CDC Recommends Third COVID-19 Vaccine Dose for Immunocompromised People
Late yesterday, the U.S. Food & Drug Administration (FDA) authorized third doses of Pfizer-BioNTech’s and Moderna’s COVID-19 vaccines for some people with weakened immune systems. Today, an advisory panel to the U.S. Centers for Disease Control and Prevention (CDC) voted unanimously to recommend the additional shots, and the agency's director signed off on that recommendation this afternoon. Immunocompromised people – who comprise about 2.7% of U.S. adults, or around 7 million people – can begin receiving the shots immediately.
The updates to FDA's existing emergency use authorizations for the two vaccines applies to people who received solid organ transplants and others with similarly compromised immune systems. This move gives physicians more leeway to protect those who did not generate a robust immune response to the initial series of shots. CDC's updated guidance, including a complete list of conditions for which the recommendation is being made, can be found here. Importantly, CDC does not recommend additional doses or booster shots for any other population at this time.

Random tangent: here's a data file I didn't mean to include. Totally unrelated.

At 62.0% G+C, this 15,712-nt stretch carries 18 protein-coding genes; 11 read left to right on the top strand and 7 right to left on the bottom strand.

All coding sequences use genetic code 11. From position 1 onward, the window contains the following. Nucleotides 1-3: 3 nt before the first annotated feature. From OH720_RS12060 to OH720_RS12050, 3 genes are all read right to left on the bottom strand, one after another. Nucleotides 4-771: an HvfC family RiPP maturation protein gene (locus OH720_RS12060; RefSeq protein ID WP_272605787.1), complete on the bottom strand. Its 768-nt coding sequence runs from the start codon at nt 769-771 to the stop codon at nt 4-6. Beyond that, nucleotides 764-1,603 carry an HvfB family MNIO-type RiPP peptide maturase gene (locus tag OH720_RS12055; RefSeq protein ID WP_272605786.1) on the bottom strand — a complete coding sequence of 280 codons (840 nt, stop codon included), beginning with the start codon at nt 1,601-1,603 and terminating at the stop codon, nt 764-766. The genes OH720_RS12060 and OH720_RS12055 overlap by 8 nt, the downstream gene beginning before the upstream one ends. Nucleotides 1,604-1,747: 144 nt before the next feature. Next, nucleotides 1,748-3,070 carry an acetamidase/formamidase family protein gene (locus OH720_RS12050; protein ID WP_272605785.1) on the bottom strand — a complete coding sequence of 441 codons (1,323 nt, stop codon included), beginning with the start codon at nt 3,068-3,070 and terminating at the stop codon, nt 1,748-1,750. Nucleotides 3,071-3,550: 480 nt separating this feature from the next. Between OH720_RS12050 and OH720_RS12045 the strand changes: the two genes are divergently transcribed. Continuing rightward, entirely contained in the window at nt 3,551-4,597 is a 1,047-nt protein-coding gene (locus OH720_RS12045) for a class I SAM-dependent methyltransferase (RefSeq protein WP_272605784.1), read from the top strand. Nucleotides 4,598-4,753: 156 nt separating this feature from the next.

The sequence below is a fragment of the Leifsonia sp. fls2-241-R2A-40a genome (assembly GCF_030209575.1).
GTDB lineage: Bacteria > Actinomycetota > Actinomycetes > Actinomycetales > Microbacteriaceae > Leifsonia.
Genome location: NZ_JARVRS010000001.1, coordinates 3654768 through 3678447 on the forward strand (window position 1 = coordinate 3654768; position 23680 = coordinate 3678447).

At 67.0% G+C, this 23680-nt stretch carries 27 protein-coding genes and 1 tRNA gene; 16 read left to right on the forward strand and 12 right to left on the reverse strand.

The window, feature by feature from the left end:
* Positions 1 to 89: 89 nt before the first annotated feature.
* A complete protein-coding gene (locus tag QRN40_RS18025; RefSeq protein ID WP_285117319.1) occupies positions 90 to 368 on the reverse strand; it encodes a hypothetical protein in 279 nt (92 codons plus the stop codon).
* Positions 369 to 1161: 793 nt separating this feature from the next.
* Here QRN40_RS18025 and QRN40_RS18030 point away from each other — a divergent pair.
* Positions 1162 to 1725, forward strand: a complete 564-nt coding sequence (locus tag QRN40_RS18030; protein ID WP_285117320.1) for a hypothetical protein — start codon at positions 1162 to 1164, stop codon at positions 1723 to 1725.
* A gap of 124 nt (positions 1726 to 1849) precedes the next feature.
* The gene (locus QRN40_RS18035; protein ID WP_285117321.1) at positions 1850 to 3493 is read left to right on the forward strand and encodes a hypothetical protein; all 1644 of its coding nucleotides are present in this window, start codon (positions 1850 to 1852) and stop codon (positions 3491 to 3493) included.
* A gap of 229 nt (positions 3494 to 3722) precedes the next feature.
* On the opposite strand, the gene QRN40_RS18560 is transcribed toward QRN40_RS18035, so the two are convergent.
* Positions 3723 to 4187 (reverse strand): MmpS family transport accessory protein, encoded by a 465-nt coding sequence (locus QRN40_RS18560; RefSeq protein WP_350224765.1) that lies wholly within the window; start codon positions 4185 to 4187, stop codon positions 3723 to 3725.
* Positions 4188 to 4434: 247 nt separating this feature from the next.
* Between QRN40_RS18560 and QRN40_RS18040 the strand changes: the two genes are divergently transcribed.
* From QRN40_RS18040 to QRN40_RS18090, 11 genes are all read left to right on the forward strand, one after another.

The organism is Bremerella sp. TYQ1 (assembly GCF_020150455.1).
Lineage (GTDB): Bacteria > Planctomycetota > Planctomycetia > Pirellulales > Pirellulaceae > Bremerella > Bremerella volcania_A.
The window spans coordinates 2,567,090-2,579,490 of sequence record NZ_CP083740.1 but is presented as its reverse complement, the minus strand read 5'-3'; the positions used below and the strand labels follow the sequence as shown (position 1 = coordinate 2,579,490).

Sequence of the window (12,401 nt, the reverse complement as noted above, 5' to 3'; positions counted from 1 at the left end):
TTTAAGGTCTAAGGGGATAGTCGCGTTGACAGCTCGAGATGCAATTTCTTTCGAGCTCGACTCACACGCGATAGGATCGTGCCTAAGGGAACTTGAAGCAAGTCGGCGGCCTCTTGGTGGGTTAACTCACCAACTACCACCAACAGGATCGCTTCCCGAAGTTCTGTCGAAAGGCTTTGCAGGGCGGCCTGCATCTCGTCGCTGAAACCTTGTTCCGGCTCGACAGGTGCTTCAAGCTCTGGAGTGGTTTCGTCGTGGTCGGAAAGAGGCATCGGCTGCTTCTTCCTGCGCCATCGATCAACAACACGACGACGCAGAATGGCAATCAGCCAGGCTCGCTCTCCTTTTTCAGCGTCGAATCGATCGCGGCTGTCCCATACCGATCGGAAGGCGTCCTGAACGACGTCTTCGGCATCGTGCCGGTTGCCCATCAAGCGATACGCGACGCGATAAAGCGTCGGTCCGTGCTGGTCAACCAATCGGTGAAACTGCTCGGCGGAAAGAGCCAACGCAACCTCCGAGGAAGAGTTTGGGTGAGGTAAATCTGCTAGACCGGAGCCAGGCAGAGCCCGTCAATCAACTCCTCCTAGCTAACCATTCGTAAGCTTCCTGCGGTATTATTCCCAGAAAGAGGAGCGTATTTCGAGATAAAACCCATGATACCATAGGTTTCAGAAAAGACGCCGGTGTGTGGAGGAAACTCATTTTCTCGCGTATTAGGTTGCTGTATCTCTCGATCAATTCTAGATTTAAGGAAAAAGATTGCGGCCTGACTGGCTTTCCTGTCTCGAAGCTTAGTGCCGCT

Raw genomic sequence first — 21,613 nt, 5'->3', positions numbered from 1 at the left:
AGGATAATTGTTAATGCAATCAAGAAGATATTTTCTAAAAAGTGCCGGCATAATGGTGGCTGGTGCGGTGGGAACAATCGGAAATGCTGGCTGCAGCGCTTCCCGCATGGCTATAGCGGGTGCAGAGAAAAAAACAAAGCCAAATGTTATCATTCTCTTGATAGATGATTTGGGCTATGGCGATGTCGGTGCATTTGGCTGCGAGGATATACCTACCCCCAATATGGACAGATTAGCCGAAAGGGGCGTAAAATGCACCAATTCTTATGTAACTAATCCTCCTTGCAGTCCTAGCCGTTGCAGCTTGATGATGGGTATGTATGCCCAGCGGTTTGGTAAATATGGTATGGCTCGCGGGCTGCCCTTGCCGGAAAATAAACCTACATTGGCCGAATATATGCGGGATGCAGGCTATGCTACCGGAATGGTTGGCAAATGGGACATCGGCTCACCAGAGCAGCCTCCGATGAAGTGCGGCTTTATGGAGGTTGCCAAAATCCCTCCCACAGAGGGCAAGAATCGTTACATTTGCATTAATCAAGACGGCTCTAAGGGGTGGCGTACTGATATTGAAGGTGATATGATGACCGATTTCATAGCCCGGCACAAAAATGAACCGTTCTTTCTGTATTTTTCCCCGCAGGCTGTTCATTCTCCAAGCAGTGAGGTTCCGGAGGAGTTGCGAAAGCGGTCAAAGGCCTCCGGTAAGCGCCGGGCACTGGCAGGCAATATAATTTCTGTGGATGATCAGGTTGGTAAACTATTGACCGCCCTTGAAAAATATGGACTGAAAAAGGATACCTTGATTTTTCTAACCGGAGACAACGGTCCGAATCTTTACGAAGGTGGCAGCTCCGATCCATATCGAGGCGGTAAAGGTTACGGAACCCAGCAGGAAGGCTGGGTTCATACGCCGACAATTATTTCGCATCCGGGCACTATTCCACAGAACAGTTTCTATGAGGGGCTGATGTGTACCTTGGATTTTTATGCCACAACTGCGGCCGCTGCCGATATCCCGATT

What this means for employers:
Immunocompromised workers are more likely to get severely ill from COVID-19 and are at higher risk for prolonged infection and transmission. They also have a lower antibody response to the initial vaccine regimen, are more likely to transmit the virus to others and are far more likely to have breakthrough infections than people in more normal health. Here are three things employers can do:
- Encourage workers who may be immunocompromised to talk to their healthcare provider about whether a third vaccine dose and other precautions are right for them.
- Provide workers with paid time off or flexible scheduling to receive a third dose, if needed, and recover from potential side effects.
- Even with a third dose, immunocompromised workers should still take precautions against COVID-19. While the boost will likely give them some additional protection, they should continue to wear masks, stay six feet apart from others they do not live with, and avoid crowds and poorly ventilated indoor spaces.
To help your employees understand the science behind vaccines, we’ve developed a comprehensive vaccine education curriculum which we encourage employers to share with their employees who are interested in learning more.